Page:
Wednesday, 19 June 2013 13:30

Advancing Aquatic Therapy in Malaysia Featured

Written by  Stephanie Johnson

 As a former competitive swimmer and daughter of an Olympic swimmer, water has always been a part of Fezia Tyebally’s life.fezia tyebally

“We tried the water and he actually moved in it. So he actually likes the water,” explained Tyebally, who lives in Kuala Lumpur, Malaysia.

She now owns and operates Amir’s gym from her home, focusing on strength, stamina and wellness for differently abled children. One side contains a physiotherapy gym and the other a swimming pool and a spa pool.

“I work twice a week with kids in the water and the results are outstanding; they’re not even good, they’re outstanding!” the former Olympic swimmer said.

When he was 13, her son became severely ill and was unable to move from his back. Scoliosis developed but before surgery was pursued, Tyebally worked with him for six months using CranioSacral therapy, myofascial release and water techniques. She made sure to get in the pool every day, even if it was just for 15 minutes.

“In six months, there was an improvement of 20 percent,” she explained. “I knew this was good; I needed to do more.”

Since then, Tyebally has researched and completed programs to expand her knowledge. Among the therapies she uses are Watsu, a combination of hydrotherapy and shiatsu, and the Claire Timmermans Method, a water program for special needs children. She will be expanding her knowledge base next week attending Aquatic Therapy University’s two-week pediatric intensive course in Tennessee June 24 – July 3.

Part of the two weeklong course will be held at Clinton Physical Therapy Center in Clinton, Tenn. Co-owner of CPTC, Kelly Lenz, PT, CEES, a therapist for 29 years, opened the clinic in 1988.

“I wanted the freedom to treat patients,” she explained. “I didn’t want a limit on how long I could spend with a patient or limits on treatment choices.”

Lenz strives to make her clinic a resource for the community.

“We’re well-rounded as far as being able to treat most any kind of patients there is since we have a lot of specialized programs. The pool is one of those.”

Lenz is looking forward to the additional tools and techniques the seminar will provide to her staff, especially for those handling pediatric patients. The clinic treats patients with conditions ranging from delayed motor development, spina bifida, cerebal palsy, down syndrome to autism.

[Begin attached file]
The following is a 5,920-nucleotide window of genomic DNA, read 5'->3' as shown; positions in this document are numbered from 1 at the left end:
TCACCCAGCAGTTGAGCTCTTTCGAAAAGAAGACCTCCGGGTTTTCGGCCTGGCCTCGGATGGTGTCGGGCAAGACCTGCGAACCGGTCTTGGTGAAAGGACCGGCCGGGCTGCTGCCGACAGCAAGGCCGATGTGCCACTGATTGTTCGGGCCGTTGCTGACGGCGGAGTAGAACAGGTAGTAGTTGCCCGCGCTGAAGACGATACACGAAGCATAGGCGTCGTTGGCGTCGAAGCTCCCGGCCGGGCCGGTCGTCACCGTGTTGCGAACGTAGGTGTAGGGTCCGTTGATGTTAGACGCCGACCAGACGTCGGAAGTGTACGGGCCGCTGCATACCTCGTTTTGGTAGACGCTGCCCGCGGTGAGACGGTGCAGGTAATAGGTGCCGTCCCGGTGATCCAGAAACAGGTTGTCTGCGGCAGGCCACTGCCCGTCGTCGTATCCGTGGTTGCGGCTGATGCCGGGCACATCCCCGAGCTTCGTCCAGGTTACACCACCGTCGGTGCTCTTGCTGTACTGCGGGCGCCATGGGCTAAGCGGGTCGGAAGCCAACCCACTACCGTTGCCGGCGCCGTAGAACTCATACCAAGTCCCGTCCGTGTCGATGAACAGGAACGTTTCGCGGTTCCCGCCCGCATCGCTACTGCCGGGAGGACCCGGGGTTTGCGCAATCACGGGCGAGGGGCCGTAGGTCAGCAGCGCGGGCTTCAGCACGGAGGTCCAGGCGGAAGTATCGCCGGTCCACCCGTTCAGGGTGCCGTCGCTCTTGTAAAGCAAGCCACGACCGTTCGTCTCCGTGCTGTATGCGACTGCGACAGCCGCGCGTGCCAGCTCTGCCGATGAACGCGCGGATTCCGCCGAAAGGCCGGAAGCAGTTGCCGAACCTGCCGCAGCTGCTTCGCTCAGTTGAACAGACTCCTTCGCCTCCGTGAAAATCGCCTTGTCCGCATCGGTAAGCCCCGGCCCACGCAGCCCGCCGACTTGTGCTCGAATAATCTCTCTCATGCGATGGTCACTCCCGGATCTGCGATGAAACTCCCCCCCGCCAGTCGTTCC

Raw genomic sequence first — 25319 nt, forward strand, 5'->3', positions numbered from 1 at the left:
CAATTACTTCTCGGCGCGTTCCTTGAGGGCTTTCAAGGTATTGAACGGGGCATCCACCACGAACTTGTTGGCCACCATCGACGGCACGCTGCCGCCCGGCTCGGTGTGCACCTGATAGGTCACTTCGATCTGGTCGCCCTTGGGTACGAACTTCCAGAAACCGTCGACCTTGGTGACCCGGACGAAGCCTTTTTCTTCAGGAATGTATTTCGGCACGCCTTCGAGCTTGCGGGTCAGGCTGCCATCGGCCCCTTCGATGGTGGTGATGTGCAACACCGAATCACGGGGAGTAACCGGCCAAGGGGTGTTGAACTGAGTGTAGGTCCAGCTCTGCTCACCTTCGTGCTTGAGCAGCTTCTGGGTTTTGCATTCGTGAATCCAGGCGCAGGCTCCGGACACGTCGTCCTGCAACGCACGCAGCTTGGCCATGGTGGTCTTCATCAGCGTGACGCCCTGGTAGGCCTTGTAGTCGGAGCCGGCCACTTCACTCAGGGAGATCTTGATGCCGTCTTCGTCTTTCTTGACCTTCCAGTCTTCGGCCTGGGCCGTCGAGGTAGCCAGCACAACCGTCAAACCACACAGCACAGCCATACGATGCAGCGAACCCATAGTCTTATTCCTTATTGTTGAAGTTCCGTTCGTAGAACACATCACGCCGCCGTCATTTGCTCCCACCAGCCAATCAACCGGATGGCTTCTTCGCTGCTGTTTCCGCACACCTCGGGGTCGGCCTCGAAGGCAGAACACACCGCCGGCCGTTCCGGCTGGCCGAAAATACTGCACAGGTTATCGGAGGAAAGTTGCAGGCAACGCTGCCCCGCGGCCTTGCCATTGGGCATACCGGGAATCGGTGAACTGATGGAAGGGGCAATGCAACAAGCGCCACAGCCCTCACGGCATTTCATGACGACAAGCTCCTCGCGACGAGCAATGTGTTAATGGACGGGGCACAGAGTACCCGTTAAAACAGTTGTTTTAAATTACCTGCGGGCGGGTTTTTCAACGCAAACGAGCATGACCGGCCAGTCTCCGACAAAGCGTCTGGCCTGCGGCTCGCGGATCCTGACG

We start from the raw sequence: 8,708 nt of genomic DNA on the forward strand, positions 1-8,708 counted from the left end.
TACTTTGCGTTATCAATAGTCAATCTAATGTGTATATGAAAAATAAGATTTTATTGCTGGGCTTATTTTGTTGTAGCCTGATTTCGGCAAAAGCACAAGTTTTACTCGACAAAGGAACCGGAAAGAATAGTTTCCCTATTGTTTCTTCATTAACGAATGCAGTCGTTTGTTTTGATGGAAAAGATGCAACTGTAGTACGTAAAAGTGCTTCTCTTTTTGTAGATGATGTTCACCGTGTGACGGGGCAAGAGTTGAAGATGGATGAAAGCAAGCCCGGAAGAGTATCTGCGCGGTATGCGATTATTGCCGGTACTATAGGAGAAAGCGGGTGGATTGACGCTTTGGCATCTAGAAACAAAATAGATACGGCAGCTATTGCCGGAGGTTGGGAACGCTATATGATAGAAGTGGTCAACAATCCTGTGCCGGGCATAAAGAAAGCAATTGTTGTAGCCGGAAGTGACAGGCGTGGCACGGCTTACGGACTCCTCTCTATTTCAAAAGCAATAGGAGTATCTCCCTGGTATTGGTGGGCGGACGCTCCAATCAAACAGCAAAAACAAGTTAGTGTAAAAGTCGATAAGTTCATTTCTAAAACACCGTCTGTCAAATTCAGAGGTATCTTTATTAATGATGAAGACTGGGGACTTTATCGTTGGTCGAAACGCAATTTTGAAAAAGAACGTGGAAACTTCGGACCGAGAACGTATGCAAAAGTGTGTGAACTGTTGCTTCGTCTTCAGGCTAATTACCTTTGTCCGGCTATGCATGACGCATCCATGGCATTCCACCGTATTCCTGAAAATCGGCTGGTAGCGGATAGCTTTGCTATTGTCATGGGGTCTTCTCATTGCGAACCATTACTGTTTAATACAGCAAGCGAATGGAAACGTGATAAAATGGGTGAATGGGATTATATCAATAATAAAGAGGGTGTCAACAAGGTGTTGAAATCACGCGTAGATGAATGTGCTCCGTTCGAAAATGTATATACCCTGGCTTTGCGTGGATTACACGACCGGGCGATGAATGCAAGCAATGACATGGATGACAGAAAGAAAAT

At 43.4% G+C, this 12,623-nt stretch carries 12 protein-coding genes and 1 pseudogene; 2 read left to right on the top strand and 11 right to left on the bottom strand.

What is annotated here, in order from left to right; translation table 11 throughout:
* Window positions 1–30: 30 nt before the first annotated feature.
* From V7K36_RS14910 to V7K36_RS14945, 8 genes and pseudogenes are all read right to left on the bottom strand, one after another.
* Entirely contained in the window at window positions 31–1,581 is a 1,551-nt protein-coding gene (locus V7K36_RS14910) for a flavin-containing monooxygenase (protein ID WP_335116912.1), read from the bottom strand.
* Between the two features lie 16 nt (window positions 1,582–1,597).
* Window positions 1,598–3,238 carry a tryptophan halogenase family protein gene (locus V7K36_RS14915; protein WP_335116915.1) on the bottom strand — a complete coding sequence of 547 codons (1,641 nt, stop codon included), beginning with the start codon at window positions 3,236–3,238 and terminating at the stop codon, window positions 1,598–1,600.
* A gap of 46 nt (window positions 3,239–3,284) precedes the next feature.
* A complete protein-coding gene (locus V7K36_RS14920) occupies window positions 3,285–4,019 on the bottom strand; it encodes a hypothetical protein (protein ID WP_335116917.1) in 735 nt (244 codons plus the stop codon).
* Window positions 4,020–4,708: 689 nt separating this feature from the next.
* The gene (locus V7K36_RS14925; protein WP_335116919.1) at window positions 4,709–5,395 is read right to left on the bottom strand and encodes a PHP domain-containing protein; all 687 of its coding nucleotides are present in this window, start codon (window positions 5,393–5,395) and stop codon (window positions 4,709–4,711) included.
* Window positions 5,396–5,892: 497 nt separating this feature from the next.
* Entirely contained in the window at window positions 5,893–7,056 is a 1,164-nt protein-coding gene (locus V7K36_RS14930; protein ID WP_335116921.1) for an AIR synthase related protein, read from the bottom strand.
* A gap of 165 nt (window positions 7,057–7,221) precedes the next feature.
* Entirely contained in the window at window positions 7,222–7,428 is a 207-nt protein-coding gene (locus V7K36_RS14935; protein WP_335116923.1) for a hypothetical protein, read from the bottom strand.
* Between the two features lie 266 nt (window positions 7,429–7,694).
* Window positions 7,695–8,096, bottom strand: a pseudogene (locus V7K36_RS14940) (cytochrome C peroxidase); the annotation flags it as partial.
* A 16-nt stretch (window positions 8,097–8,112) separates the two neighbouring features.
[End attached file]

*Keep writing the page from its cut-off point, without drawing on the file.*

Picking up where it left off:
“Having access to the aquatic environment with patients is incredible as far as working with them and especially early intervention,” Lenz said.

In Malaysia, Tyebally sees a great need to expand aquatic therapy as it is seldom used. She sees other clinics where aquatic therapy consists of putting arm bands on patients and allowing them to splash around.

“That’s not hydrotherapy,” Tyebally explains. “What I would really like to be able to do is to teach therapists and even parents that you can use the water.”

She said there is a government system in place for health care in Malaysia, but for special needs children it can be almost negligible. Tyebally often works in Singapore and Indonesia to provide care for children.

“I want to change people’s perception of what happens in the water; that it can be used for so many things,” Tyebally said.

One patient at CPTC, an avid hiker, suffered from multiple rib and spinal fractures following an accident. He was determined to resume hiking within six months of the accident.

“He was not going to sit around and wait while he healed. He wanted to be able to do something,” Lenz said. “Had we not had the pool, it would have been a much longer process because we would not have been able to start as soon as we did.”

The seminar is taught by Kiki Dickinson and Andrea Salzman. Salzman is the founder of Aquatic Therapy University. Both Lenz and Tyebally said they are looking forward to the seminar and the knowledge the instructors will provide.

“We are delighted to have Andrea (Salzman) come use our facility. She’s the expert in the field, nationally and probably internationally as well,” Lenz said. “It will be great to have her here and have our staff be able to take advantage of her expertise.”

Tyebally agreed. “Every time I search the internet and I’m looking for answers or research that’s been done, it’s always done by Andrea.”

Tyebally said the hardest part of her trip to the United States will be leaving her son, but she has explained to him why she is going.

“There will be a lot I can do for him and for other kids,” she said. “He likes to be able to help people. If you tell him that this will happen and it’s going to help someone … he’s quite happy about it.”

See Fezia's webpage here.

See Clinton PT Center webpage here.

Read 1388 times Last modified on Wednesday, 19 June 2013 13:42

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